The Macechko Family
So lovely to hear from you. I know just what you mean about how it takes days for your "head" to arrive back after your body. Flying around the world is such an odd experience in that way. Please, please, please do write Messages from Chinese Mums. You have to write it for all those girls. Mei and Xue even now ask why their "tummy mummy" couldn't look after them. I have to say, I don't know. Because I do not know. I can't lie. I can only guess - maybe poverty, maybe postnatal depression, maybe rape, maybe the fact that they are girls, maybe she was a teenager?
I can only guess at the pain. I save all books and newspaper clippings of China, so that when the girls are big, they can read what life was like and try and understand - maybe understand what their birth mother experienced. But, if you wrote some stories of the Chinese mothers, it would be more clearly explained.
I couldn't read The Good Women of China because I found it too painful. I cried and cried and cried. Each woman I thought of as Mei and Xue's mother - and what she had to bear and what loss for her to leave her babies. Some day all those adopted girls have to understand that their mothers gave them up - (HOPEFULLY) not because she didn't love them, but because life was too hard and too painful to bear. They must understand this fully. This is the only way to heal the pain for them of being rejected in that way.
Mei and Xue have brought such joy to our lives. Barry and I are complete with them and our family is a tight, beautiful bond. But I am aware that somewhere there is a mother (if she is alive) who has a deep pain about her girls. I want her to know that the girls are alive and happy and for her not to worry. But I also know that life is very complex and a well-intentioned Westerner can cause many problems easily.
I understand fully about MBL. It is very important. The link between all those girls and their mothers. The link between women of the world is very important. For some, your books are just stories, but for many of us, they are much more than that. Someday Mei and Xue will read your books and understand a little about their birth mum's life and those of their birth grandmothers. We can only thank you for that.
With big hugs, Xinran (Mei and Xue send them also). They are fascinated by you - Xue is very literary and loves the idea that you write books. She had me read out your email (I read out bits). Both girls sense some link with you. It is very interesting. Do come back and see us and come and stay when you are next over.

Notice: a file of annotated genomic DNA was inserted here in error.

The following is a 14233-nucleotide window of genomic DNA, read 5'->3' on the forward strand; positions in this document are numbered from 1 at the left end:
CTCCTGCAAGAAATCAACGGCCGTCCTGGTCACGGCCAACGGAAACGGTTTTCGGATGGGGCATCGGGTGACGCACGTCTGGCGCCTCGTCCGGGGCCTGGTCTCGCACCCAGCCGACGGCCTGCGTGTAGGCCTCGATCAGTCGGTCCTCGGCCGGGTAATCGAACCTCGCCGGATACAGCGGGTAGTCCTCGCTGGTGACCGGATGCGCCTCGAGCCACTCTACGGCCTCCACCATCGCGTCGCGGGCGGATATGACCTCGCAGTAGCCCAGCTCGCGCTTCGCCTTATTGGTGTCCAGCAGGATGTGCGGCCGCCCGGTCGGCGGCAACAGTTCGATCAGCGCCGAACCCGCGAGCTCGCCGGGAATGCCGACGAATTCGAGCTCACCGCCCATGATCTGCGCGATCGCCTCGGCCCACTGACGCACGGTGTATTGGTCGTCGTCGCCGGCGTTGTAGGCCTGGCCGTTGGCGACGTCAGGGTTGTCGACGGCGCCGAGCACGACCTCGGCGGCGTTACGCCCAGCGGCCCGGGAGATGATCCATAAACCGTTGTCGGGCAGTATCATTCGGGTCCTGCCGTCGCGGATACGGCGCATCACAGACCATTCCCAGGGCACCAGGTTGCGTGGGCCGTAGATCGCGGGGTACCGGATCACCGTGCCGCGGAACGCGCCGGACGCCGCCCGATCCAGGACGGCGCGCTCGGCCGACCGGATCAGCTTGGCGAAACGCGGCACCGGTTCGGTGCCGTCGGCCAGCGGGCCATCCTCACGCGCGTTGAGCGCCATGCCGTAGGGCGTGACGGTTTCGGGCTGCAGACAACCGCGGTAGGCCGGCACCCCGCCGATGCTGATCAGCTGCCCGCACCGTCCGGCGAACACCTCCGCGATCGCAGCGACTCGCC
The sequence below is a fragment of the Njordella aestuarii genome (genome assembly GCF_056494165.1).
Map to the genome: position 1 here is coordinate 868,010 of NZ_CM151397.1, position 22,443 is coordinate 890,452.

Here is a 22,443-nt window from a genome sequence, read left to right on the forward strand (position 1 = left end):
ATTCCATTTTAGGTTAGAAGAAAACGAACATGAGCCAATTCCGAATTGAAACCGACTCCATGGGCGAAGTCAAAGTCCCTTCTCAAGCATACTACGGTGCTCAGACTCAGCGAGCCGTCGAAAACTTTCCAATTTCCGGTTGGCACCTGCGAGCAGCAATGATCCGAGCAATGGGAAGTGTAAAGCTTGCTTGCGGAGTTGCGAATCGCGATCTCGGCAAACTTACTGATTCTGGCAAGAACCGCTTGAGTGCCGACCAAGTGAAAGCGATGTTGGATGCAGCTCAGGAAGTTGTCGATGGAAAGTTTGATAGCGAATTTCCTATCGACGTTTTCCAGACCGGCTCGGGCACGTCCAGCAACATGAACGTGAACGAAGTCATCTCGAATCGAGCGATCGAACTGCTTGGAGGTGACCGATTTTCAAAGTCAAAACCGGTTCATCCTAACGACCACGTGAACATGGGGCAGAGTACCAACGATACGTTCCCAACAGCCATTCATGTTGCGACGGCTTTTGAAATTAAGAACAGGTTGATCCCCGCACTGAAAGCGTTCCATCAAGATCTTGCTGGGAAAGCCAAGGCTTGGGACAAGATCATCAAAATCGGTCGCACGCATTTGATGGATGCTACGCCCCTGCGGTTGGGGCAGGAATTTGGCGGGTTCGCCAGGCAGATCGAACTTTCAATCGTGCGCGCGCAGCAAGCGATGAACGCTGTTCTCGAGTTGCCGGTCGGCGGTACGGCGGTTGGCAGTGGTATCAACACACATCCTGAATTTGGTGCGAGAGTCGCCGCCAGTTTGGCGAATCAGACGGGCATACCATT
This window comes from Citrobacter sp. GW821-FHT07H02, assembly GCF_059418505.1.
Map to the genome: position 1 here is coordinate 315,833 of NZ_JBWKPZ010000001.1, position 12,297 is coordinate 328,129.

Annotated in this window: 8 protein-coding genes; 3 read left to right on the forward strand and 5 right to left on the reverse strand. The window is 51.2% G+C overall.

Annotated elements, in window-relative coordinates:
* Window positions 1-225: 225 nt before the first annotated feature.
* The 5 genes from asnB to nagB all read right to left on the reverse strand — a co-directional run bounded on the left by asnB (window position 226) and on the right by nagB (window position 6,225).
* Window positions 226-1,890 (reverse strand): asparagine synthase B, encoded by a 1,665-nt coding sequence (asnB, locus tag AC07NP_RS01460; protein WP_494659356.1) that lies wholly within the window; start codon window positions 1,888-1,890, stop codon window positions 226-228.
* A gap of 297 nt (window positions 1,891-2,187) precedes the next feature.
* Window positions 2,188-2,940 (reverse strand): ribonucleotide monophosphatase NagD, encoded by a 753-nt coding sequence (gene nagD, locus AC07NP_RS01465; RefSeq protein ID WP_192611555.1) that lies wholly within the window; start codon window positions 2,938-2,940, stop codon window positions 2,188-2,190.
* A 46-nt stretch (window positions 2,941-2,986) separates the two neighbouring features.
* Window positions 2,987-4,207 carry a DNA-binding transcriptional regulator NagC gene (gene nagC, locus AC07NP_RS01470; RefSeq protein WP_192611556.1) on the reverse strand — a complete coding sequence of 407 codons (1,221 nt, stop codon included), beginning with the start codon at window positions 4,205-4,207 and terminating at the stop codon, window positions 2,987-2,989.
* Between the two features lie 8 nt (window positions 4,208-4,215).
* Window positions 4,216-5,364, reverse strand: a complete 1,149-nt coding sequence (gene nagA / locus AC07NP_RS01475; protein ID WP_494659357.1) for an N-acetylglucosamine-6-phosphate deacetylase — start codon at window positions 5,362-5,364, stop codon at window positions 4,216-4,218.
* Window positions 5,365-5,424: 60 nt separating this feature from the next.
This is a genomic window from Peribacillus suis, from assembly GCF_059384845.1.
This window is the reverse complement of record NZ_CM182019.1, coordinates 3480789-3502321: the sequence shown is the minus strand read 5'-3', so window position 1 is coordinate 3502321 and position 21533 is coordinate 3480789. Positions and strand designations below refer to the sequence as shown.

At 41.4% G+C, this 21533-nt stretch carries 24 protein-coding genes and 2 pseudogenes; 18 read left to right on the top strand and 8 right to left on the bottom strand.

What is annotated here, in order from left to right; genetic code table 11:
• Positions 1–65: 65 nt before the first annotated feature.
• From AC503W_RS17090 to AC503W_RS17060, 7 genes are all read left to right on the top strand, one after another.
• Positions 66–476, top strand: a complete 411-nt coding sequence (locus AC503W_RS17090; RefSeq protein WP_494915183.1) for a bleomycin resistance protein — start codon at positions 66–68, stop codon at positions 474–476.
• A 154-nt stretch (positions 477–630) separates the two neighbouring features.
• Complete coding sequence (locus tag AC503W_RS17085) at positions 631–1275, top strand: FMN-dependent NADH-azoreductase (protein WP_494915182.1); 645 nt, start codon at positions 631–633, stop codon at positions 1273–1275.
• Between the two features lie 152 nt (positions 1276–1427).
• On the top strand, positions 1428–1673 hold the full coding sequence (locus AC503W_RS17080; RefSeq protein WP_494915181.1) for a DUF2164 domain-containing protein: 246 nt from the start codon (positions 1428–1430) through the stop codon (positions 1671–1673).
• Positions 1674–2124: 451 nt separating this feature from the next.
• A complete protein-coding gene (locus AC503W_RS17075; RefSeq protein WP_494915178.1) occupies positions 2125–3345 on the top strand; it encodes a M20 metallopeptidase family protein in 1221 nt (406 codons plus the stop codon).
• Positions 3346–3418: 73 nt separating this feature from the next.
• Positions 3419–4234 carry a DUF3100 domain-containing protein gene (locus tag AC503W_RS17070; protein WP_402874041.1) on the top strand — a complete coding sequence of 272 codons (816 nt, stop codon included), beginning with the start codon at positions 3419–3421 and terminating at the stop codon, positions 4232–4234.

With love, Ros
These letters pour in. They haunt me and make me wonder: if I were an adopted daughter, where would I find answers to my inevitable questions about my strange start in life? In truth, I have been asking similar questions my whole life. I have tried so hard to forge a connection with my mother: I wish I could have known what happened to her during the ten years that she was missing from my life. I have dreamed of asking her if she knows what happened to me and my brother when she wasn't there. We had no right to play, to speak; we had no one to protect us from the Red Guards' violence and abuse. Mum, do you know all of this? But I never dared ask her.
I have tried to heal, to make myself a woman with a happy smile each day, but I can't control myself in the night - lonely fears wake me up again and again. I don't want to recall missing my mother, but the ache never dulls. And that is why I was afraid to dredge up these things that have cost me so many tears and why I was afraid to write about the women who abandoned their daughters. But it is also why I must tell their stories.
Excerpted from Message from an Unknown Chinese Mother by Xue Xinran. Copyright © 2011 by Xue Xinran. Excerpted by permission of Scribner. All rights reserved. No part of this excerpt may be reproduced or reprinted without permission in writing from the publisher.
Blood at the Root
"A gripping, timely, and important examination of American racism."
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